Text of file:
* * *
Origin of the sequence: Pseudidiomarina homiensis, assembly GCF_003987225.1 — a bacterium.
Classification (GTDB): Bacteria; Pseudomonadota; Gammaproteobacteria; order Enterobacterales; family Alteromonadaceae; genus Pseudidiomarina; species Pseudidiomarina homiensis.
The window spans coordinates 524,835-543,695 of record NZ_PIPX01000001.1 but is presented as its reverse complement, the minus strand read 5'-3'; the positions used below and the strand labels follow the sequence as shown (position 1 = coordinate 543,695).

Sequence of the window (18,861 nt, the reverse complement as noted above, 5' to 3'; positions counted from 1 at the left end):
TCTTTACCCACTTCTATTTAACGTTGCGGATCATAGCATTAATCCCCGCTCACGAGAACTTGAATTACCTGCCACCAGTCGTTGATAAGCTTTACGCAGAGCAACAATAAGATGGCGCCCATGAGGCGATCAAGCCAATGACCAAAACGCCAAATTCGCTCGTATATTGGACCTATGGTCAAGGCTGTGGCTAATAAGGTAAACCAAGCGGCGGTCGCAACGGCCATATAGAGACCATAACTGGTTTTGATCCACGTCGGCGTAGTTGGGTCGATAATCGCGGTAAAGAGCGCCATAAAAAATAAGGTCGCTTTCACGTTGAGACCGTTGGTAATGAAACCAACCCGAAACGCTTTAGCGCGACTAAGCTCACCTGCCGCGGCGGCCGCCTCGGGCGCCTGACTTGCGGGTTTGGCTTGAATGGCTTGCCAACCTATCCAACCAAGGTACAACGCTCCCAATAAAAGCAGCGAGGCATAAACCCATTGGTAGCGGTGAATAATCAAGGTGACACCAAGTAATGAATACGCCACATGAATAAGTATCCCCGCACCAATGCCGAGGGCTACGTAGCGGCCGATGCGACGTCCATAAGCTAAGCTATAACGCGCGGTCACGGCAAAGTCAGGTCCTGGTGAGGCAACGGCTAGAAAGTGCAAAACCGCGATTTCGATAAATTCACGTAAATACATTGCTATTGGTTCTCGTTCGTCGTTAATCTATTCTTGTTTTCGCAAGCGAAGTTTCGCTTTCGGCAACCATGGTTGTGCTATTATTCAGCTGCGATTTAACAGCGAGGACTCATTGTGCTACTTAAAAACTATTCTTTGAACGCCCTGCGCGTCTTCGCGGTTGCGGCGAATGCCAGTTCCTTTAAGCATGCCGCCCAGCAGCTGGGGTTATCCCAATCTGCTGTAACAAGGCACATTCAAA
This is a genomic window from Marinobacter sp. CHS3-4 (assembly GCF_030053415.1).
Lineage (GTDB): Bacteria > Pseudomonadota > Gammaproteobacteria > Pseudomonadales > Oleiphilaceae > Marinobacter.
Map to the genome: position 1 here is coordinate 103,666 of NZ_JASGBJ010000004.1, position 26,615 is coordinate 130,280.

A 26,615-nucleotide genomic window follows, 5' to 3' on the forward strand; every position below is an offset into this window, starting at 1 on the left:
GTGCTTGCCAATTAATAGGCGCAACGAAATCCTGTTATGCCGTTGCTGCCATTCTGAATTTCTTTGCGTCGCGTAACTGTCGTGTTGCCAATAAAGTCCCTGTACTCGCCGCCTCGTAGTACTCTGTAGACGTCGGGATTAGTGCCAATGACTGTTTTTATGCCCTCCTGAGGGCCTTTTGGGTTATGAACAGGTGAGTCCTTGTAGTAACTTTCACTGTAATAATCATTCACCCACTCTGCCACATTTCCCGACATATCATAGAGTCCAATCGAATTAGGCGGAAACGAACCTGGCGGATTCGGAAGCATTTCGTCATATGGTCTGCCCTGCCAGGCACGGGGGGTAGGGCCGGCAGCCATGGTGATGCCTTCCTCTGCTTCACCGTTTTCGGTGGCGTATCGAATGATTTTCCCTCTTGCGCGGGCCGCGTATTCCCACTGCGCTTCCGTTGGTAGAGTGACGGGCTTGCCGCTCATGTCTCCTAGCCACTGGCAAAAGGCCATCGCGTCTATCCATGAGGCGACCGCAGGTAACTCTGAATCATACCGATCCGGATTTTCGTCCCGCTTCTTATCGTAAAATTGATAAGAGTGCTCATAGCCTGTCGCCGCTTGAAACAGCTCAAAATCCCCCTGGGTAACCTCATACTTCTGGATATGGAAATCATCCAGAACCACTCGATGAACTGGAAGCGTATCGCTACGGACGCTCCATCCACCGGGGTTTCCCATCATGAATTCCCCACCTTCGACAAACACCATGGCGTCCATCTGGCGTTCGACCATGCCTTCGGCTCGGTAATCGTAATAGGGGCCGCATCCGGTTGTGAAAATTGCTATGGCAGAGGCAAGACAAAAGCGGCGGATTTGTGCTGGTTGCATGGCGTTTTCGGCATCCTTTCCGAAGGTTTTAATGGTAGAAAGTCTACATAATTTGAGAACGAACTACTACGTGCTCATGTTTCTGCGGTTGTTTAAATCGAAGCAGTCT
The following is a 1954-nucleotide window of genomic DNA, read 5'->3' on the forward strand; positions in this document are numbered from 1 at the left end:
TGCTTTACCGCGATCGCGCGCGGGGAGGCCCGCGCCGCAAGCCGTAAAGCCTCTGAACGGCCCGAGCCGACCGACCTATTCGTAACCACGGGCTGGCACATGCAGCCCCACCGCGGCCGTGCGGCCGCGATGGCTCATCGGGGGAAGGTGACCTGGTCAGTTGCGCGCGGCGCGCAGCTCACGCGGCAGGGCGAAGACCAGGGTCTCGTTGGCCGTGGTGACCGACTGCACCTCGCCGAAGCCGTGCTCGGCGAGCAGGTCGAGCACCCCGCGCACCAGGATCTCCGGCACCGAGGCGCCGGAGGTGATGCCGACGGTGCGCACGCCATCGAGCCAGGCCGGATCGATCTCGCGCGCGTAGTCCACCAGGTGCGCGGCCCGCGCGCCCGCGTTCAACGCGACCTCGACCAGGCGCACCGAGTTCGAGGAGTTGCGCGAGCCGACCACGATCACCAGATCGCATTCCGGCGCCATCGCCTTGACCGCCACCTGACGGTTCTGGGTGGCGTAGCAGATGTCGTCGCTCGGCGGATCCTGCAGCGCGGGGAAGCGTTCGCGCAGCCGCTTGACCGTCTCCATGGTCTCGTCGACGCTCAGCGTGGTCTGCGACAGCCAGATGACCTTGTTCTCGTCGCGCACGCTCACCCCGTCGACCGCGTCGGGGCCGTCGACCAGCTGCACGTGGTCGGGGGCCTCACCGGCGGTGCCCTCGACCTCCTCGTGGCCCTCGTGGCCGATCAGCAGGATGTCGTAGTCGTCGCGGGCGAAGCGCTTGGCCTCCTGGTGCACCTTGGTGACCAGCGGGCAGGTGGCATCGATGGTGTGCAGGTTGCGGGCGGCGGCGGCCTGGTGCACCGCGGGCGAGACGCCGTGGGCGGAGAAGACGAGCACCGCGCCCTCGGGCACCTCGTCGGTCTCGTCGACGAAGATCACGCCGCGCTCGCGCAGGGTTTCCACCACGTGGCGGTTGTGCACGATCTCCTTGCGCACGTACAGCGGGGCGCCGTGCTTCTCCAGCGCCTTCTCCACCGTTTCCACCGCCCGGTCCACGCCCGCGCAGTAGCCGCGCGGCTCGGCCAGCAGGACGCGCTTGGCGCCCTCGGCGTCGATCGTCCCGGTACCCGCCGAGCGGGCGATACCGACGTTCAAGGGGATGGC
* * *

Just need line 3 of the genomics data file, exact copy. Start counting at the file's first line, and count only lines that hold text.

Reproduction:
The window spans coordinates 524,835-543,695 of record NZ_PIPX01000001.1 but is presented as its reverse complement, the minus strand read 5'-3'; the positions used below and the strand labels follow the sequence as shown (position 1 = coordinate 543,695).